A 3.5-mile stretch of recreational, walking and biking trails is planned for central and southern Queens as part of a multi-million dollar proposal that has coined the name, QueensWay.

“This will be a wonderful park for Queens,” said Will Rogers, president of The Trust for Public Land.

The QueensWay plans, proposed by W X Y architecture + urban design, will add a mix of new recreational and cultural opportunities and nature trails for the borough, said the Friends of the QueensWay.

The path, if built, will cross through the neighborhoods of Rego Park, Forest Hills, Glendale, Richmond Hill, Woodhaven and Ozone Park, affecting over 322,000 people living within a mile of it.

In the plans, there are proposed areas for ecology and education, where planners are hoping to build an outdoor classroom for children to be able to learn the biodiversity in Queens.

Also, there will be two sets of trails for bicyclist and pedestrians to ensure the safety of everyone who uses the QueensWay.

Furthermore, there are plans for basketball courts, a skate park, habitat wetlands, arts-related programs and a gateway entrance from the QueensWay to Forest Park.

“Parks are too often neglected and QueensWay would offer more access to open space and parkland,” said state Sen. Toby Ann Stavisky. “Parks provide an economic benefit to local business, retail establishments and restaurants and people of all ages would be able to enjoy the recreational opportunities which this new green space would provide.”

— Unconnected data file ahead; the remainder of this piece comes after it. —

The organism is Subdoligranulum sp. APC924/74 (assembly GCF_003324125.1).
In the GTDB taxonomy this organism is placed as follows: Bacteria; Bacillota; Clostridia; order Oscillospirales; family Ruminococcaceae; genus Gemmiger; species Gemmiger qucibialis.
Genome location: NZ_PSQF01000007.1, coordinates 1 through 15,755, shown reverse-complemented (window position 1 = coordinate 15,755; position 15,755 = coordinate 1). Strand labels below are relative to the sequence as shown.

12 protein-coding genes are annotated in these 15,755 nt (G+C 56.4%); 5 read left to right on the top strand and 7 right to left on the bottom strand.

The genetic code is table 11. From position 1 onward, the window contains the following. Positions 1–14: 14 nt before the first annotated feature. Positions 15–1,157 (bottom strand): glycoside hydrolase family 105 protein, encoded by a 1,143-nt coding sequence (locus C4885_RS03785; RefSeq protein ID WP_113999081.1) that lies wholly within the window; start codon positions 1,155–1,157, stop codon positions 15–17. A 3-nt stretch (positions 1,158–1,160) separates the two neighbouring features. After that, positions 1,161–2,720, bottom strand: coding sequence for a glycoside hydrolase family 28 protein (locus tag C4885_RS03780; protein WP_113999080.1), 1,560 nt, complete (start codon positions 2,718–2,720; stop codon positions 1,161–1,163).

The estimated cost for the QueensWay is $120 million and, if started, will take three to five years to build.

Although it has the backing of many elected officials and community leaders, some feel the narrow stretch of former rail line could be put to better use.

Assemblyman Phil Goldfeder is a staunch advocate for the restoration of the Rockaway Beach rail line, which once ran on the property being looked at for the QueensWay. He has formed a coalition to fight to get it back.

“The QueensWay and Trust for Public Land have wasted taxpayer dollars on expensive, out-of-state consultants and one-sided studies that don’t actually represent the interests or needs of Queens’ families,” Goldfeder said. “Our growing coalition, including the MTA, will continue the fight to expand transit in Queens while easing commutes, creating jobs, cleaning the environment and expanding our economic development.”